Sapphire's US application 20150132829: INDUCTION OF FLOCCULATION IN PHOTOSYNTHETIC ORGANISMS
From the specification
 Microalgae, like other organisms, contain lipids and fatty acids as membrane components, storage products, metabolites and sources of energy. Some algal strains, diatoms, and cyanobacteria have been found to contain proportionally high levels of lipids (over 30%). Microalgal strains with high oil or lipid content are of great interest in the search for a sustainable feedstock for the production of biofuels.
 Some wild-type algae are suitable for use in various industrial applications. However, it is recognized that by modification of algae to improve particular characteristics useful for the aforementioned applications, the relevant processes are more likely to be commercially viable. To this end, algal strains can be developed which have improved characteristics over wild-type strains. Such developments have been made by traditional techniques of screening and mutation and selection. Further, recombinant DNA technologies have been widely suggested for algae. Such approaches may increase the economic validity of production of commercially valuable products.
 For the production of some commercial products of interest, organisms producing the products may be grown in liquid environments. It is sometimes beneficial to remove the organisms from the liquid environments. One method of removing organisms is to flocculate or aggregate the organisms to facilitate removal. Flocculants or flocculating agents promote flocculation by causing colloids and other suspended particles (e.g., cells) in liquids to aggregate, forming a floc. Flocculants are used in water treatment processes to improve the sedimentation of small particles. For example, a flocculant may be used in swimming pool or drinking water filtration to aid removal of microscopic particles which would otherwise cause the water to be cloudy and which would be difficult to remove by filtration alone.
 Many flocculants are multivalent cations such as aluminium, iron, calcium or magnesium. These positively charged molecules interact with negatively charged particles and molecules to reduce the barriers to aggregation. In addition, many of these chemicals, under appropriate pH and other conditions such as temperature and salinity, react with water to form insoluble hydroxides which, upon precipitating, link together to form long chains or meshes, physically trapping small particles into the larger floe.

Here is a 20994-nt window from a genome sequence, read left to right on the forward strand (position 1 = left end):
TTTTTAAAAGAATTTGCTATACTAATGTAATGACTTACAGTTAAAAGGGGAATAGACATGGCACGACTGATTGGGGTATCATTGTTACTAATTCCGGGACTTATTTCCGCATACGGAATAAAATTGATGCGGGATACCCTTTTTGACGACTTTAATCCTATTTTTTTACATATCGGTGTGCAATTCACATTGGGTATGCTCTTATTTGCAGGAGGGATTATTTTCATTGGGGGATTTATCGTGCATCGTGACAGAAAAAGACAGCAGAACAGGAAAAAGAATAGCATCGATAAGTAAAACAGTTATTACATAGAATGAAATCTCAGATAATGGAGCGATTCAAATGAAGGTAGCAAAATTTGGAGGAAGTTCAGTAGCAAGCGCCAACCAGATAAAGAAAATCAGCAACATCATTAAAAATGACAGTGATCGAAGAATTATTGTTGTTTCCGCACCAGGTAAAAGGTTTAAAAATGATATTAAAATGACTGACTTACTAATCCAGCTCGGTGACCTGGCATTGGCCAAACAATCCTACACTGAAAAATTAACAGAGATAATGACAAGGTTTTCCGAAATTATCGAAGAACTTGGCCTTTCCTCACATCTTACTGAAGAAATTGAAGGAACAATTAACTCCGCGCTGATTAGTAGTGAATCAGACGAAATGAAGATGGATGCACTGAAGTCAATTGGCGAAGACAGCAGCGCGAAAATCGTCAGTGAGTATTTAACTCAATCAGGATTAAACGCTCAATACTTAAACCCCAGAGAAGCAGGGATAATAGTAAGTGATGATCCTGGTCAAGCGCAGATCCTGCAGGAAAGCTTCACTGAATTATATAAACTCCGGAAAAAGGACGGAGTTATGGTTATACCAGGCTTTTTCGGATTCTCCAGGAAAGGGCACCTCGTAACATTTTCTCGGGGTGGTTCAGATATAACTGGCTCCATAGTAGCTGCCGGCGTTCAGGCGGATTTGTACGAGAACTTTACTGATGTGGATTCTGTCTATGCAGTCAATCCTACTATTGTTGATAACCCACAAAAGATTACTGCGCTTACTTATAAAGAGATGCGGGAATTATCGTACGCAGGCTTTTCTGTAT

Flocculation of microalgae using chemical flocculants is known. Long-chain polymer flocculants, such as modified polyacrylamides, are manufactured and sold by the flocculant producing business. These can be supplied in dry or liquid form for use in the flocculation process. The most common liquid polyacrylamide, for example, is supplied as an emulsion with 10-40% actives and the rest is a carrier fluid, surthetants and latex.
 Use of chemical flocculants, however, has multiple drawbacks. For instance, use in water treatment and other processes require subsequent removal of flocculants. The addition and removal of flocculants adds to the cost of commercial production of a product of interest, thus decreasing the economic feasibility of production.
The first published claim:
A method of flocculating a non-vascular photosynthetic organism, comprising expressing an exogenous nucleic acid encoding a first flocculation moiety as a cell surface component of a first non-vascular photosynthetic organism; and contacting said organism with a second flocculation moiety, thereby flocculating said organism.